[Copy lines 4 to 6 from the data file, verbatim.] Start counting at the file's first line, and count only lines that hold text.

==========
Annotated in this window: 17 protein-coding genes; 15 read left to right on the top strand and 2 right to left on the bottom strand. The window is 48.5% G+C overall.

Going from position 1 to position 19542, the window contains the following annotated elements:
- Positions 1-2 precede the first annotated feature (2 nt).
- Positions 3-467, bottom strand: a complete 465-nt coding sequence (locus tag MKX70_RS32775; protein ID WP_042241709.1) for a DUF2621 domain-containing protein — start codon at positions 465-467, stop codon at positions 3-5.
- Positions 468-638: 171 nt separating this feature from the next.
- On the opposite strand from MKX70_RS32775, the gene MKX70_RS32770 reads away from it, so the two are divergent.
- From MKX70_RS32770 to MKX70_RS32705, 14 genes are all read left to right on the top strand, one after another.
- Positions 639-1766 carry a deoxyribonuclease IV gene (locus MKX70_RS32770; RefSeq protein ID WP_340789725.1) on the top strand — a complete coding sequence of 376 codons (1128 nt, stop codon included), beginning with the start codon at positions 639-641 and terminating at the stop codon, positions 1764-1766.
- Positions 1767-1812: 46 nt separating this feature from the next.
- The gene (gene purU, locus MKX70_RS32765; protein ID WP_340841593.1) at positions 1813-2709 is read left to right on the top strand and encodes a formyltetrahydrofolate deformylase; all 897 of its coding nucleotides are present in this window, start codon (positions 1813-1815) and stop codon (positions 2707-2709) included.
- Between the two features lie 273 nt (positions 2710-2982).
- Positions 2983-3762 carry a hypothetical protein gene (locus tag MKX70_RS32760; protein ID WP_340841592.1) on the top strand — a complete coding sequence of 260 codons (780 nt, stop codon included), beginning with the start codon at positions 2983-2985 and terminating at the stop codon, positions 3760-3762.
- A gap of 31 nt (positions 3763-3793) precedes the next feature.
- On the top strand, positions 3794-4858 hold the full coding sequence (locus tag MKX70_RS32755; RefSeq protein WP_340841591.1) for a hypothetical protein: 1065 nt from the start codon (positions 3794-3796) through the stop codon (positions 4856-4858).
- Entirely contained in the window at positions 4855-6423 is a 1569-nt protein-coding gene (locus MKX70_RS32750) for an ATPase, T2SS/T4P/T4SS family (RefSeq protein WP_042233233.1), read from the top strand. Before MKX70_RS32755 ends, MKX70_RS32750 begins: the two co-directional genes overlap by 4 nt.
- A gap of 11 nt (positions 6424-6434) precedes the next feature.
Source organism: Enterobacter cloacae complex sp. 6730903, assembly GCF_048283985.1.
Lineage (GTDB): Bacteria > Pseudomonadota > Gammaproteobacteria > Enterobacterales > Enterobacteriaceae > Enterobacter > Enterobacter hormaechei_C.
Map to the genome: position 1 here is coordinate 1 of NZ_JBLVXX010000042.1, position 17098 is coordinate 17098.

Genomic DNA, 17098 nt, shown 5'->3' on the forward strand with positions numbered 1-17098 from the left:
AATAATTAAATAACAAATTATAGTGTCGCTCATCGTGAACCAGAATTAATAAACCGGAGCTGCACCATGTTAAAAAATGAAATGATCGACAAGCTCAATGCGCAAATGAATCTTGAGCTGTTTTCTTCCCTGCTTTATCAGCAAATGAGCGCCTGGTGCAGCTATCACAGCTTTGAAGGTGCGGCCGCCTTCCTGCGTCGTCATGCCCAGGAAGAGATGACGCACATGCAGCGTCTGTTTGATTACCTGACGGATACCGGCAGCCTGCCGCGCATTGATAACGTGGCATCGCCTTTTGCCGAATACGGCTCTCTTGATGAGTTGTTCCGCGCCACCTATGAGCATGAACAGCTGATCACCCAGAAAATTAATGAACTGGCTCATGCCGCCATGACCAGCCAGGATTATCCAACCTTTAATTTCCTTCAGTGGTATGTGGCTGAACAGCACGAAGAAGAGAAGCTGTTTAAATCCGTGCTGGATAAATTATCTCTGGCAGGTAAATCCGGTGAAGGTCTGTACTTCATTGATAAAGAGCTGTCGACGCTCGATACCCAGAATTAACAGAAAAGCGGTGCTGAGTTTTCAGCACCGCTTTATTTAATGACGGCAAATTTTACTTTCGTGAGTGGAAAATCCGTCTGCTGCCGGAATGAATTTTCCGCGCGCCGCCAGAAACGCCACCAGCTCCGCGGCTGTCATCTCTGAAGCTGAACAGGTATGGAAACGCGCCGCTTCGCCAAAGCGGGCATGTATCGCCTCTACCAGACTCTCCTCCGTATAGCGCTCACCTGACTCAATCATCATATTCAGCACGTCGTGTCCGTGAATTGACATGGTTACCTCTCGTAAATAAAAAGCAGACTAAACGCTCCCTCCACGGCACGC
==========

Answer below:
- Positions 3-467, bottom strand: a complete 465-nt coding sequence (locus tag MKX70_RS32775; protein ID WP_042241709.1) for a DUF2621 domain-containing protein — start codon at positions 465-467, stop codon at positions 3-5.
- Positions 468-638: 171 nt separating this feature from the next.
- On the opposite strand from MKX70_RS32775, the gene MKX70_RS32770 reads away from it, so the two are divergent.